One Marine, 100 Years Of Marine Corps Aviation
From Camp Pendleton Public Affairs:
“Putt! Putt! Putt! Putt!”
Imitating the sound of a Curtiss Condor’s engines failing, Frank Baron Jr. mimics the tumbling motions of the aircraft falling from the sky. His hands rush to his shoulders as if grabbing for parachute straps.
“I thought, ‘This is it,’ and then all of a sudden, brrrr!” he said, describing the sound of the engines returning to life as he sinks into the back of the couch, grinning, but sighing with relief.
“That’s the most scared I ever was, and I love to fly,” said Baron, 98, who’d served as an airplane rigger during a crucial period in the evolution of Marine aviation.
Baron’s love for the Marine Corps was sparked in Glen Burnie, Md., where he was born April 18, 1914.
“I liked the Marines, I’d known them from the time I was just a kid,” Baron explained. He grew up three blocks from a training area used by a Marine unit.
There was no grass, only leaves from the shade trees, Baron said of the training grounds. He said would often visit and ask the Marines if they wanted anything from the commissary.
“‘Yeah, get me a pack of cigarettes,’ or ‘Get me some soda pop,’ or this or that,” he said in a forced, gruff voice, pulling his eyebrows together. “I’d get it, and they’d give me a nickel or a dime.”
These experiences inspired his trip to Parris Island, S.C., in 1933, which marked the beginning of his four-year enlistment as a military police officer in the Marine Corps.
Baron’s first assignment was to the Haitian capital Port-au-Prince, where he and his friends, after standing guard at the Presidential Palace, would go to Gonaives Bay and dive from a five-story-tall platform.
“We would climb up, and dive off like swans,” Baron chuckled at the memory. “We would be up there looking down, and about a block from us there were sharks.”
After nine months in Haiti, Baron was briefly brought back to Parris Island before being sent to San Diego in California.
When he arrived in San Diego, then-Pvt. Baron saw the military pilots flying and immediately requested a transfer, he said.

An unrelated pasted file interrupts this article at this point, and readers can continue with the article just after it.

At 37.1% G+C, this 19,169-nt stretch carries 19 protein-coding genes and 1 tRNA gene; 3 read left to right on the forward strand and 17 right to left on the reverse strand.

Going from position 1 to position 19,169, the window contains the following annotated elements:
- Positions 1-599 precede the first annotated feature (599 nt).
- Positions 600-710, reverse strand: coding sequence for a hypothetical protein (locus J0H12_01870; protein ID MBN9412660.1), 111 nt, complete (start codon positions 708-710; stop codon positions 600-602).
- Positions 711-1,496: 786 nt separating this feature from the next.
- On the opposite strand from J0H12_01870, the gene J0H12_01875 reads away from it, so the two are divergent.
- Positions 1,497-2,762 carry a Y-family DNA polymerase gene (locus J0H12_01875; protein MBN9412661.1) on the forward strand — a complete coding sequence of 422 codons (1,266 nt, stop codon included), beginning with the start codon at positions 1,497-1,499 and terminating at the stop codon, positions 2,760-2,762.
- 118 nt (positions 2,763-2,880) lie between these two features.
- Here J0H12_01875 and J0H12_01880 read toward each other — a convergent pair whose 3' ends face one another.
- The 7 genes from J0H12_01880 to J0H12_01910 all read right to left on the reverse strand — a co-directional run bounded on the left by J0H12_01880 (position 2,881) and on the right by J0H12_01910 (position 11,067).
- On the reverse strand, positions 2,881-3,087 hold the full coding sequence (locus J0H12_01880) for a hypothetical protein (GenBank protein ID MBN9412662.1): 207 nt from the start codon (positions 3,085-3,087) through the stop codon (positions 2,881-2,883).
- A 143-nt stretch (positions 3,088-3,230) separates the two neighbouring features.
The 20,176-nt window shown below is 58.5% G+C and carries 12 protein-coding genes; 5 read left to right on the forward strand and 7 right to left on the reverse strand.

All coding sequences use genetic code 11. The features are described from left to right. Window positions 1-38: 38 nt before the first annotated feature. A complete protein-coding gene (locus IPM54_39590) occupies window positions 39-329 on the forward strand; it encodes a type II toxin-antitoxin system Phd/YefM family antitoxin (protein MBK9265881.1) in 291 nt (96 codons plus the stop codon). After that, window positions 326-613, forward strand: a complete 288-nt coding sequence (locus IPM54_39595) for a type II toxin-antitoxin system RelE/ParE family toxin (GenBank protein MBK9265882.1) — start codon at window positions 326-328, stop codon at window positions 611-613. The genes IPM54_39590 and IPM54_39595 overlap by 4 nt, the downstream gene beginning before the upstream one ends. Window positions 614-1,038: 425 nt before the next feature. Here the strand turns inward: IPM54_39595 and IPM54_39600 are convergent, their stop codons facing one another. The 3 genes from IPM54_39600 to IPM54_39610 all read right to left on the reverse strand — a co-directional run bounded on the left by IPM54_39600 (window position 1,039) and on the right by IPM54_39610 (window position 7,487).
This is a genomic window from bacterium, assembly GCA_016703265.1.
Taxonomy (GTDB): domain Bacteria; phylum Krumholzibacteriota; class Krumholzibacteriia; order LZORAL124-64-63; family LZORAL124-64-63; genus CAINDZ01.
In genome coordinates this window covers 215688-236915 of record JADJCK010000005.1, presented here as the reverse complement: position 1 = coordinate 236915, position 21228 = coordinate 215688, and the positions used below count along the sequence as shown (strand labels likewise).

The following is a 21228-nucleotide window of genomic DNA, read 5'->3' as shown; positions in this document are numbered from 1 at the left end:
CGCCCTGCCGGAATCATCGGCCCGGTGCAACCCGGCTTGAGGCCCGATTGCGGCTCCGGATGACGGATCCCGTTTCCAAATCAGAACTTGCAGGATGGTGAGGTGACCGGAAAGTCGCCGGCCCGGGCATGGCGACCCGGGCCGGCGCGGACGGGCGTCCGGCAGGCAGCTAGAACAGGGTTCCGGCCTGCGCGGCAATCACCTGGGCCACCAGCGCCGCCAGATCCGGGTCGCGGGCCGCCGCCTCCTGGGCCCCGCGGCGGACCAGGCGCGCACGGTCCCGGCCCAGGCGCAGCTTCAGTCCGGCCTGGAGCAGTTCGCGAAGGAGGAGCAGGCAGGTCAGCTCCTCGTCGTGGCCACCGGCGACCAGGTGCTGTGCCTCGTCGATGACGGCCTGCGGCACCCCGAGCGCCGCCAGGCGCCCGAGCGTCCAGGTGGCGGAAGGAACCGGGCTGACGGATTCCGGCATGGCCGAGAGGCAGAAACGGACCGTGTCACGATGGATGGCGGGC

“I’ve always enjoyed being around planes,” Baron said, his eyes lighting up with excitement. “When I was a kid, planes used to fly over, and we would wave. You’d never believe it, but they would wave back!”
In 1935, Baron was transferred to North Coronado Island, officially recognized by the House Armed Services Committee as the birthplace of Marine Corps Aviation.
“I was working in the wings section. We would pull the canvas over the wings and goop it up with sealant,” Baron said as he made pulling and stretching motions with his hands, simulating the repairs.
Every day after work, Baron said he would look for space-availability flights. For the next two years, he would board planes for the pure joy of flying.
The flights would go almost anywhere; from out over the ocean to down to the border of Mexico, he said.
After his enlistment ended, Baron joined the San Diego fire department, and once his two granddaughters were born, he said he knew he wanted to share his passion with them.
“When my sister and I were young, he would take us to the San Diego airport to watch the planes land and take off,” said Teri Juybari, one of Baron’s granddaughters. “We would watch for what seemed like hours, and as little kids, that was pretty exciting.”
This year, Marine Corps aviation is celebrating its centennial, which was made possible through the efforts and dedication of Marines like Baron.
The time he spent in the Marines and working on the planes he loved made such an impact on his life, Juybari said. After 75 years, Baron is still proud of being a Marine.